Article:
Haganah Radio was the most extensive and well organized of the Jewish clandestine radio services, having started transmissions first from Tel Aviv in 1940 to protest a British law banning British press censorship and the sale of certain types of land to Jews (A. Avnerre, advisor, Israeli Broadcasting Authority, personal communication, January 3, 1992). Between 1945 and 1948 the Haganah added Arabic broadcasts, at one time headed by Shaul Bar-Haim, an Iraqi Jew who had immigrated to Mandatory Palestine and later became the Director of the Israeli Radio Arabic Service (S. Bar-Haim, personal communication, January 26, 1980). A Jerusalem station hidden on the sixth floor of a well located apartment building started in 1947 and was especially active during the months before May 1948, when the official British departure from the area triggered the first Arab-Israeli war. At first the station used the name Kol Israel (Voice of Israel), but Haganah leadership objected, wanting to reserve the name for the official radio broadcasting service of the new state. Thus, from March 1948 until independence, the Jerusalem station used the name Voice of the Jewish Defender (A. Avnerre, advisor, Israeli Broadcasting Authority, personal communication, January 3, 1992; British Broadcasting Corporation, 1948, March 25). Because the Haganah was very well organized and funded, and as the British departure date came closer--thereby decreasing somewhat British enthusiasm for finding and closing clandestine stations--the Jerusalem station was able to add a greater variety of programming, including children's shows, to its Hebrew radio broadcasts.
Like most secret operations in Palestine during the pre-independence period, there were elaborate security precautions in an attempt to protect both Haganah radio sites and those involved in operating them. Thus, the transmitting equipment, most home-made in Palestine, was very valuable. The stations became regular reminders to listeners that the resistance groups operating them were still active.
Mandate authority laws stipulated imprisonment for those caught transmitting illegally. Unlike at least one of the other clandestine broadcasters, there is no record of any Haganah station being discovered by the British. This was due, at least in part, to frequent transmitter moves and an elaborate security system that was so effective that even close friends did not know they were working in various capacities for the same station. The Tel Aviv station serves as an illustration of the elaborate security arrangements. Elkana Galli was a news reader for the station for approximately one year between 1946 and 1947. His "all clear" signal after each broadcast, indicating that all had gone well, was to walk on the previously designated side of an automobile that someone was watching. During a period when the British decreed an all-day curfew in Tel Aviv, newscasts were passed from those who wrote them to news readers by concealing them in partially hollowed-out oranges that were then thrown across streets during brief periods when the curfew was lifted in order for residents to get food (E. Galli, personal communication, Tel Aviv, January 5, 1992).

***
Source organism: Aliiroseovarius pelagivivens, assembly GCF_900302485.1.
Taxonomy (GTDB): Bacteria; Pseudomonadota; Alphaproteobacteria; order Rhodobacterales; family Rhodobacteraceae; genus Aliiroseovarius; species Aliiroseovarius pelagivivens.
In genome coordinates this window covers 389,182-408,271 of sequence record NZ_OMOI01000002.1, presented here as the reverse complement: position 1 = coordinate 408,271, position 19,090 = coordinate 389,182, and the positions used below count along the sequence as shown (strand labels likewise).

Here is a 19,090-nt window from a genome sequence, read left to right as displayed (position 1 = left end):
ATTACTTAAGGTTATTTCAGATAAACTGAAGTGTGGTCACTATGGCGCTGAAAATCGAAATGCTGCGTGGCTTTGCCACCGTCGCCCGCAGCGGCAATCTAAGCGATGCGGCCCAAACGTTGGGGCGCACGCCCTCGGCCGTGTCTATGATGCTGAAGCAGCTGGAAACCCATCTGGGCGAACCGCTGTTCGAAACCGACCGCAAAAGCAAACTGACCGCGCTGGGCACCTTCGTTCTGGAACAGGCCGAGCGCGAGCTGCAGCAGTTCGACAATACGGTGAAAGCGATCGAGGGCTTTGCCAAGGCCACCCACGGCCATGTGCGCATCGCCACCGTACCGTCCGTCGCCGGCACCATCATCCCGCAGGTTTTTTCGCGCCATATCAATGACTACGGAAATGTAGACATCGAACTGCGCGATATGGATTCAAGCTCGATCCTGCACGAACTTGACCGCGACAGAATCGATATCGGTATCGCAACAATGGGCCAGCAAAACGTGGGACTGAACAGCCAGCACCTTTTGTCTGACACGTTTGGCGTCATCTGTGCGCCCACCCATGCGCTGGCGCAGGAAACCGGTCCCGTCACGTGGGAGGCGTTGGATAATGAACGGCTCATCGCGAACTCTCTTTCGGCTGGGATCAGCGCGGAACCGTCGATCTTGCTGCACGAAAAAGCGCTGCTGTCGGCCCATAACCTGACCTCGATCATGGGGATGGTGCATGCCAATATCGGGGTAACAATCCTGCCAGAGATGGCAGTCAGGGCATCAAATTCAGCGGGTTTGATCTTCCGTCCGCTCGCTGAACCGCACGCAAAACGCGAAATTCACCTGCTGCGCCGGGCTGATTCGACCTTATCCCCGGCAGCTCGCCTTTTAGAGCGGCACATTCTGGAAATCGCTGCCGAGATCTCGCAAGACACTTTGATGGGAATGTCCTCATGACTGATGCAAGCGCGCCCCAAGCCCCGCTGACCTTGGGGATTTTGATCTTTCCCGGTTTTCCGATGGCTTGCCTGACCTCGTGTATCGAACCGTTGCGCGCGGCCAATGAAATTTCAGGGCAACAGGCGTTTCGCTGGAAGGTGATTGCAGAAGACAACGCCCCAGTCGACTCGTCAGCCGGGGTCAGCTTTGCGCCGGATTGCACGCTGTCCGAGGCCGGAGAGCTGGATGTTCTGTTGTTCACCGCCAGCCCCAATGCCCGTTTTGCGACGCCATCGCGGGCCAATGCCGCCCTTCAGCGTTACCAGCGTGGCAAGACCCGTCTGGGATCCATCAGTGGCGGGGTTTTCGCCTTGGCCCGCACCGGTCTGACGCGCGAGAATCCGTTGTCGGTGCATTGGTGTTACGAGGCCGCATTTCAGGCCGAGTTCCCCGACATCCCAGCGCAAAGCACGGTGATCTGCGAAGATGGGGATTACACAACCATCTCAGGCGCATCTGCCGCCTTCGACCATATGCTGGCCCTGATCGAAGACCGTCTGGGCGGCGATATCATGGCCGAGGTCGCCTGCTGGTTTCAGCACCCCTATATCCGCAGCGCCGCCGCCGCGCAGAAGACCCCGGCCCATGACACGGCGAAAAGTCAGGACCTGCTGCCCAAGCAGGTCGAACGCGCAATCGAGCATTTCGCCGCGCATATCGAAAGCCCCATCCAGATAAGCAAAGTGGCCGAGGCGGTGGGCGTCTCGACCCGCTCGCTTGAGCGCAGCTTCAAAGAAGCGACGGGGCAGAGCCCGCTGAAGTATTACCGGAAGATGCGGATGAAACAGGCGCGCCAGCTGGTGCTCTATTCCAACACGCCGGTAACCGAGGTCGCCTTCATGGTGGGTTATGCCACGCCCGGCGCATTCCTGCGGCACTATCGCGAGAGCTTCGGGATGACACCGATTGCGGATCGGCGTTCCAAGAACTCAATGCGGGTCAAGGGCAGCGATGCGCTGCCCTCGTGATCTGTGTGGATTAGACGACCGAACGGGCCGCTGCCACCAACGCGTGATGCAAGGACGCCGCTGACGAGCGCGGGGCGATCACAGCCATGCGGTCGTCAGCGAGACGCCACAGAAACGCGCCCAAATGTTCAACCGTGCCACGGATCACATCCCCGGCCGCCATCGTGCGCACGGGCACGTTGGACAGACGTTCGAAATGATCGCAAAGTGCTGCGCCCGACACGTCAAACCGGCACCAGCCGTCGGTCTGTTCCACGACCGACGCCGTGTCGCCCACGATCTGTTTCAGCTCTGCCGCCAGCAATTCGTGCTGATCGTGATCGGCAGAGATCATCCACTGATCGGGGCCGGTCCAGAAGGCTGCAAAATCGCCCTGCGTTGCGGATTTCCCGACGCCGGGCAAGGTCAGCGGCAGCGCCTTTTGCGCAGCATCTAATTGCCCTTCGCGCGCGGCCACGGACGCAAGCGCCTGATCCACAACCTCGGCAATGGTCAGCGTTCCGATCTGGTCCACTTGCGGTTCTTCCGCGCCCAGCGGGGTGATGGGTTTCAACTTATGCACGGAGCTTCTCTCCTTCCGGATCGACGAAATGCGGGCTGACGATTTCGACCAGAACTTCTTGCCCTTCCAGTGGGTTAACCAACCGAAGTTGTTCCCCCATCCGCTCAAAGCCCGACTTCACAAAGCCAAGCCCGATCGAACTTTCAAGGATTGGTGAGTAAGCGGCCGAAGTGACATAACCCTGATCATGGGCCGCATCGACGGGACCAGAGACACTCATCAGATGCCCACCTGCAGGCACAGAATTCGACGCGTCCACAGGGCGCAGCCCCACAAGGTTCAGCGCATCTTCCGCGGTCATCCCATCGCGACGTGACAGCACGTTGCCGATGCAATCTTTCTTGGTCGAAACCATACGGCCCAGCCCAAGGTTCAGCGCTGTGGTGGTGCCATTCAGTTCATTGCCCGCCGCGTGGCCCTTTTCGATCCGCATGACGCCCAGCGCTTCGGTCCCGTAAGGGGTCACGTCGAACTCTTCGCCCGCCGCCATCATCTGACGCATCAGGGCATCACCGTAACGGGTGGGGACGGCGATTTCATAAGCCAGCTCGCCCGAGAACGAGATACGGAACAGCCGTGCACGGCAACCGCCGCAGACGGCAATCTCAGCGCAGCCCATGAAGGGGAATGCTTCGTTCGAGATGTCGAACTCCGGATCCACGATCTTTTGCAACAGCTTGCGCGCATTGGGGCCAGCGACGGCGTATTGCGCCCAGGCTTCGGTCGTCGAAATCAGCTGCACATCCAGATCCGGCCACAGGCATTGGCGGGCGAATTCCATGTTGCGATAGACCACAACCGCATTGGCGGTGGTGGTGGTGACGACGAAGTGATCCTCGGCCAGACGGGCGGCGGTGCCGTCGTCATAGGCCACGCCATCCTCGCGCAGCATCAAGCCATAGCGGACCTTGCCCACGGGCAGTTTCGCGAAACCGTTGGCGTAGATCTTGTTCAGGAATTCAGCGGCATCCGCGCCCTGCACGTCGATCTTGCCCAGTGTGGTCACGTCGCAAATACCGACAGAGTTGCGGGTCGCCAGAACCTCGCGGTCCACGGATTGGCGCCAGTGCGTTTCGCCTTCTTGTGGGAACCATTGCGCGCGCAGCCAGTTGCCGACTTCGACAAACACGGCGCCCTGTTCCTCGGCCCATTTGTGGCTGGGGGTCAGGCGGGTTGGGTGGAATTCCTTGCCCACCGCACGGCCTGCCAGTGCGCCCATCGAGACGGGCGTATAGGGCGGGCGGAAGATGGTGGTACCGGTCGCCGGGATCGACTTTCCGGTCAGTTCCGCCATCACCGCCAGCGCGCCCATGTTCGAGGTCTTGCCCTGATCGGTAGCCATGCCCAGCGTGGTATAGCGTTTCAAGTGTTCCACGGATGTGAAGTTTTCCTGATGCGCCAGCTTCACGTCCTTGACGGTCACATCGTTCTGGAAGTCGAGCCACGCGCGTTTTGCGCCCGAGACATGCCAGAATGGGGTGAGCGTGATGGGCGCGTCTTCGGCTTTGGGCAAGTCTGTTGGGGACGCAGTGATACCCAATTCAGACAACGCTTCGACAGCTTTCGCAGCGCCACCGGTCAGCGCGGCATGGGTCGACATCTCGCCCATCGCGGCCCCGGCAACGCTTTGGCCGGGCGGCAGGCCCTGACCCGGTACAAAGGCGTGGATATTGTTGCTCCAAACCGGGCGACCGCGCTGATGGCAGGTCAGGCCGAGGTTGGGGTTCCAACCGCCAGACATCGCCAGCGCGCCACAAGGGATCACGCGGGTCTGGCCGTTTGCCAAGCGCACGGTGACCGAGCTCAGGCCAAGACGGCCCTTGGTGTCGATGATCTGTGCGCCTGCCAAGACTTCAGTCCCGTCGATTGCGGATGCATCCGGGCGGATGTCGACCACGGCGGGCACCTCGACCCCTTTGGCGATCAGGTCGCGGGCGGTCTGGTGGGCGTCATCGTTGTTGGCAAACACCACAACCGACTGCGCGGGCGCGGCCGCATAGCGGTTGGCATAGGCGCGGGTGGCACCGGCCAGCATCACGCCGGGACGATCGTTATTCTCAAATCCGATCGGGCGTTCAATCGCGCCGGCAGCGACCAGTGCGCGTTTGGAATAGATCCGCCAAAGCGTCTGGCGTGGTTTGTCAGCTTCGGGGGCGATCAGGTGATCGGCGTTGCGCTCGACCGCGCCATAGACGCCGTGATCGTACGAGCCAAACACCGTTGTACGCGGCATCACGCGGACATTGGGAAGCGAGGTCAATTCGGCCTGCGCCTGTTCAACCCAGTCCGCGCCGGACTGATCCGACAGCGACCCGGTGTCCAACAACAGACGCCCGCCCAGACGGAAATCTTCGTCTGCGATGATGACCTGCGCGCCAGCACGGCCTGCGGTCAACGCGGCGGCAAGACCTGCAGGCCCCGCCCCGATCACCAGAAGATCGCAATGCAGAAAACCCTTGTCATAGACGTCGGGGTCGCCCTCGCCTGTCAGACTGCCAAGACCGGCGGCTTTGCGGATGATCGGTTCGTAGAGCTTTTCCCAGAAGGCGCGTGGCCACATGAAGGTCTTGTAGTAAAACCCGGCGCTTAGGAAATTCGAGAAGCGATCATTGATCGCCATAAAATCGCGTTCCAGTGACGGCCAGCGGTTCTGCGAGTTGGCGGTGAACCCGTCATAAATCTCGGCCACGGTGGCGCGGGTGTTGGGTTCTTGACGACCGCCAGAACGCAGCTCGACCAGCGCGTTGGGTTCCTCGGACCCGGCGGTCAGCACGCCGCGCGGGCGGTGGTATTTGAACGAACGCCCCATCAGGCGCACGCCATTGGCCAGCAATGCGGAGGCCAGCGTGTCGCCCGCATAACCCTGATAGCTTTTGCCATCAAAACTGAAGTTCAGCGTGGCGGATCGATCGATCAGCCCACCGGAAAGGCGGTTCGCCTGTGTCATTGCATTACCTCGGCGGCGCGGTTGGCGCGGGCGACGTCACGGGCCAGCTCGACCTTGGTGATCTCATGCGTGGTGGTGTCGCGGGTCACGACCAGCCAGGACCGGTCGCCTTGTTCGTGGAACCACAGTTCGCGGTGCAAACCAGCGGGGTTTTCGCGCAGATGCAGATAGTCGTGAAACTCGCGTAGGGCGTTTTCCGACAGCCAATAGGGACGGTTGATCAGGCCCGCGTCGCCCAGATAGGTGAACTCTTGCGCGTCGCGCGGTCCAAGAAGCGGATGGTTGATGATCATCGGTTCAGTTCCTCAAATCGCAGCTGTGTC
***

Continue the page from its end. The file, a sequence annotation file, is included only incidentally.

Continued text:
Martin (1949) states that Haganah eventually started some English-language programming, but after the British announced they would leave the area, it was Haganah Radio's Arabic broadcasts that were effective, at least to some extent, in attracting an Arab audience.
The speed at which the news about these [Haganah] daily broadcasts in Arabic got around was amazing. The Jews would say jokingly (and the Arabs took up the joke), that the Haganah would start raids at 8:45 p.m., because at the time all the Arabs were at home listening to Haganah's Arabic news broadcast. There was a great deal of truth in this. The news bulletins in Arabic included ‘information’ about individual Arab leaders, their ‘corruption,’ and ‘facts about their embezzlement of public funds.’ The station would broadcast warnings to individual Arabs (some of whom took these warnings very seriously and escaped to Egypt), and gave ‘inside information’ on the situation ‘behind the Arab lines’ (Martin, 1949, p. 192).
On March 11, 1948, an Arabic-language station believed to be Haganah- operated, Free Jewish Station, was monitored in Cairo. Foreign Broadcasting Information Bureau (FBIB) monitors noted that the station seemed "in its propaganda trend" to resemble Haganah broadcasts (British Broadcasting Corporation, 1948, March 18).
Another Haganah-sponsored Hebrew-language station, Station of the Moon, appeared briefly on March 11, 1948, announcing that it would be on the air for a limited schedule on Tuesdays, Fridays, and Saturdays (British Broadcasting Corporation, 1948, March 18). Some former Haganah broadcasters in both Jerusalem and Tel Aviv believe that this station operated in one of the rural areas in an attempt to serve Jewish settlements that were not in range of Tel Aviv or Jerusalem.
On May 12, 1948, Haganah Radio announced that it would soon become the Voice of Israel, Kol Israel (Foreign Broadcast Information Service, 1948)--the official name of the Israeli national radio service that was a department of the Prime Minister's office until the creation of a Broadcasting Authority in 1965 (Encyclopedia of Zionism and Israel, 1971). The next day the Haganah announced in a broadcast monitored in Cairo that its first program would be a live broadcast from the National Assembly and called on the Voice of the Defender in Jerusalem, the Voice of Haganah in Haifa, the Voice of Galilee, and the Voice of the Negev to convey "this announcement to your listeners" (British Broadcasting Corporation, 1948, May 13, p. 55).